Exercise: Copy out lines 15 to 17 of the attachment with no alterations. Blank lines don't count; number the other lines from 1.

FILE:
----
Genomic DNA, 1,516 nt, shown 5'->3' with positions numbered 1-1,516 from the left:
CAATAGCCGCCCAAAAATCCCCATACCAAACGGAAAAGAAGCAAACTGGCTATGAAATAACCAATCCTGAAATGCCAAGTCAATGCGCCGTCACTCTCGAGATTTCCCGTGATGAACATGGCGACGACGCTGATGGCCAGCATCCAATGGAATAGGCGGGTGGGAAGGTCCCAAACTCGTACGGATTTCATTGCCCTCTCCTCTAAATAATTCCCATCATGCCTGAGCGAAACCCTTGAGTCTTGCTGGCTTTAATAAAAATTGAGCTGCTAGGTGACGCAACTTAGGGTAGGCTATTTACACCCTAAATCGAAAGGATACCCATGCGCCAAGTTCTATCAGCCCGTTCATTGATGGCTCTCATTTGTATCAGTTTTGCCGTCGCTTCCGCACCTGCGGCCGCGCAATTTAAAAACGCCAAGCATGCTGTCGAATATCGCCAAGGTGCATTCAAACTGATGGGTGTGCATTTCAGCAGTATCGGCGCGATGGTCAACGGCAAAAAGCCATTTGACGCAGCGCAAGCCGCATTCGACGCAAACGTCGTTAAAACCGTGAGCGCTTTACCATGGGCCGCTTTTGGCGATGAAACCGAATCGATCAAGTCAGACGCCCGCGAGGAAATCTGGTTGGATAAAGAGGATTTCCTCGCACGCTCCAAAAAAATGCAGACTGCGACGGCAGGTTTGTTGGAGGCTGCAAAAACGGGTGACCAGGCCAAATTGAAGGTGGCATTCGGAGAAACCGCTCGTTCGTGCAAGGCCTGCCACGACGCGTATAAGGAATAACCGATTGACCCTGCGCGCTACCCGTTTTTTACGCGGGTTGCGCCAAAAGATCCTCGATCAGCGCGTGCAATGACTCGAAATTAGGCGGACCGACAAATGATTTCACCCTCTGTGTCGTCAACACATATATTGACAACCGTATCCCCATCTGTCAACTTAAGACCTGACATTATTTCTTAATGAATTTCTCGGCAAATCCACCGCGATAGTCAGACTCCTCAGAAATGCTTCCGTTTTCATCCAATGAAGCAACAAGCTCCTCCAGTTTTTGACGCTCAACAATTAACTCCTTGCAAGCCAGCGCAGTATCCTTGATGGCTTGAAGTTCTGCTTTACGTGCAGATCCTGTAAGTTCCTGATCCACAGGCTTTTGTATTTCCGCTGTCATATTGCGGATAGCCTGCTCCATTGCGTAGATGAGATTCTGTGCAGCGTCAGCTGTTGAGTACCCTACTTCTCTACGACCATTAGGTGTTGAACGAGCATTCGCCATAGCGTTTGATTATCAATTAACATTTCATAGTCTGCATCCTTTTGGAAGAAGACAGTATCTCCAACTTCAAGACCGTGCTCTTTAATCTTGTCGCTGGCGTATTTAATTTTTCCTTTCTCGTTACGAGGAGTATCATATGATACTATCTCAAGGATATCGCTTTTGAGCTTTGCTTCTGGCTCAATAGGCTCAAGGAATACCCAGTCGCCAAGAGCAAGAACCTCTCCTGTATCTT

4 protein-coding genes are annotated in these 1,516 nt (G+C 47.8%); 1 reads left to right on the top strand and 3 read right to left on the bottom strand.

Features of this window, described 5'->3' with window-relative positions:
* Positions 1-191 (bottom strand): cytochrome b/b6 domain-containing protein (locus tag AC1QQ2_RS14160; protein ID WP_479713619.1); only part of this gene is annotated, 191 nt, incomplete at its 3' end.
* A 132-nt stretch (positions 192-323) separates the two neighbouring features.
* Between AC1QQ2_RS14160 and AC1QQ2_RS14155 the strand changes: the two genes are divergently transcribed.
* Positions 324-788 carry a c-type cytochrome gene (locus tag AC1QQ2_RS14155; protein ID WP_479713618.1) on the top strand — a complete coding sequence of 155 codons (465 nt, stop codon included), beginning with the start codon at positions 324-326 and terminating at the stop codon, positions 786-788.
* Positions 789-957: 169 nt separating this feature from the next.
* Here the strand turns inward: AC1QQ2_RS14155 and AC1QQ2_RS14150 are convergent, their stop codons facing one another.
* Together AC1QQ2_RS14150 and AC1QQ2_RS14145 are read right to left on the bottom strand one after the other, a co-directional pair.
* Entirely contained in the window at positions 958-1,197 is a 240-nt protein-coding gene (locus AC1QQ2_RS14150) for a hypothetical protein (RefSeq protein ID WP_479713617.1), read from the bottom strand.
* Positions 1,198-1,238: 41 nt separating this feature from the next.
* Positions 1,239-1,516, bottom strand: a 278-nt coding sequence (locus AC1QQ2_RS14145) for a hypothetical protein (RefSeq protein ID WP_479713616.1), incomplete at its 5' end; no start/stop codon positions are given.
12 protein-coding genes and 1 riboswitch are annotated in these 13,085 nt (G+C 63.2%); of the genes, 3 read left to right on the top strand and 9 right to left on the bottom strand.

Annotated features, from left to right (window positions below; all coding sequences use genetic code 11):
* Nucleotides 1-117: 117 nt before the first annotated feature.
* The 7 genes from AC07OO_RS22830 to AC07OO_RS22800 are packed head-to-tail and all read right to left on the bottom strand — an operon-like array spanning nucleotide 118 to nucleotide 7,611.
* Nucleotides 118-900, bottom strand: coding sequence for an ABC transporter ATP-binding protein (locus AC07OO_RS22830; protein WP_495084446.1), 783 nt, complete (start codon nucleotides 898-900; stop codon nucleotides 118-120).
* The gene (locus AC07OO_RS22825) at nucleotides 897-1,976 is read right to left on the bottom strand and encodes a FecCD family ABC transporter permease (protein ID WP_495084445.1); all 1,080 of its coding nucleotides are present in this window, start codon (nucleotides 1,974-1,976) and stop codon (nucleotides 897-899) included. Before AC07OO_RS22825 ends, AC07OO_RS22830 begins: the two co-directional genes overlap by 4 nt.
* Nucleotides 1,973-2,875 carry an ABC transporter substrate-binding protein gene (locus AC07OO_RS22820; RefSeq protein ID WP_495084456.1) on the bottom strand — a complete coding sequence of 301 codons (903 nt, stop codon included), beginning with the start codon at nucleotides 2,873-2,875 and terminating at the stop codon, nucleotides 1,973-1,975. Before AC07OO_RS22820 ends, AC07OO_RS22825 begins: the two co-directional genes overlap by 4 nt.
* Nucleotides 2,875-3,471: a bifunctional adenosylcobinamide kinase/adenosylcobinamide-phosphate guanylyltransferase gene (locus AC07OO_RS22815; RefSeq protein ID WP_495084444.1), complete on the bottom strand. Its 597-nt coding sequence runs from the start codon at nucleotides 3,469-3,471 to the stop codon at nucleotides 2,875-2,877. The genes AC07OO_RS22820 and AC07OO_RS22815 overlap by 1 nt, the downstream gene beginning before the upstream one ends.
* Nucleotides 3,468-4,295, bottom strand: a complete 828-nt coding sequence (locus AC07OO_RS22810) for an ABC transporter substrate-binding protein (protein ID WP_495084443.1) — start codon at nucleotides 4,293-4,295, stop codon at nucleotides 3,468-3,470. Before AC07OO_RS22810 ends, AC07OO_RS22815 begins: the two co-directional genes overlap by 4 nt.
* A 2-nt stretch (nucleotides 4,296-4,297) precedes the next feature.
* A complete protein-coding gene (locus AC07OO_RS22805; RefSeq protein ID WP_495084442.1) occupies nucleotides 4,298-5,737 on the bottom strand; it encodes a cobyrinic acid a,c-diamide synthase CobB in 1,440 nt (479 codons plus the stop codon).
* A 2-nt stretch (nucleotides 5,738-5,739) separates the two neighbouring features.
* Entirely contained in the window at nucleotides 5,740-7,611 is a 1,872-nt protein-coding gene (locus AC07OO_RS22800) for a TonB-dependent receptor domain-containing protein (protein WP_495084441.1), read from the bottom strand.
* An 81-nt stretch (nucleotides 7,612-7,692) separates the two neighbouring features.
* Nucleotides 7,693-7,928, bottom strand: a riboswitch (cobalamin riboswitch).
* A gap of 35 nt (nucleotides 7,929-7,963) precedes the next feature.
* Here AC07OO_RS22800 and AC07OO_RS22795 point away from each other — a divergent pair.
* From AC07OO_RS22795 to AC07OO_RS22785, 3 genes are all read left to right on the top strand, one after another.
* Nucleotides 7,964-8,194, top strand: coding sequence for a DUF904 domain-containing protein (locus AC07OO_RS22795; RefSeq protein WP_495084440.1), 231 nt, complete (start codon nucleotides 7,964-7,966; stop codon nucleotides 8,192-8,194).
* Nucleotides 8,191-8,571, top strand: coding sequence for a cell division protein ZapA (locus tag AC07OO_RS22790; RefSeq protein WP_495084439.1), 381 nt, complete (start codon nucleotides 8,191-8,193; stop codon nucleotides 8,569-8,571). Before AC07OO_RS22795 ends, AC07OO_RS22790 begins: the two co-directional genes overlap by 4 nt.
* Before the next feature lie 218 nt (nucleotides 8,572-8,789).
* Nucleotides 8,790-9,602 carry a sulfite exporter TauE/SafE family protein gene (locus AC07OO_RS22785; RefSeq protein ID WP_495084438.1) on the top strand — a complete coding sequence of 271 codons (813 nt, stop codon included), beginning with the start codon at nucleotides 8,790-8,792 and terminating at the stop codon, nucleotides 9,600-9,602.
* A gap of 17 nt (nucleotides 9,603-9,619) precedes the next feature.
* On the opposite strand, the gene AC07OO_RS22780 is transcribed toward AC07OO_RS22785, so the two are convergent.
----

12 protein-coding genes and 1 riboswitch are annotated in these 13,085 nt (G+C 63.2%); of the genes, 3 read left to right on the top strand and 9 right to left on the bottom strand.

Annotated features, from left to right (window positions below; all coding sequences use genetic code 11):
* Nucleotides 1-117: 117 nt before the first annotated feature.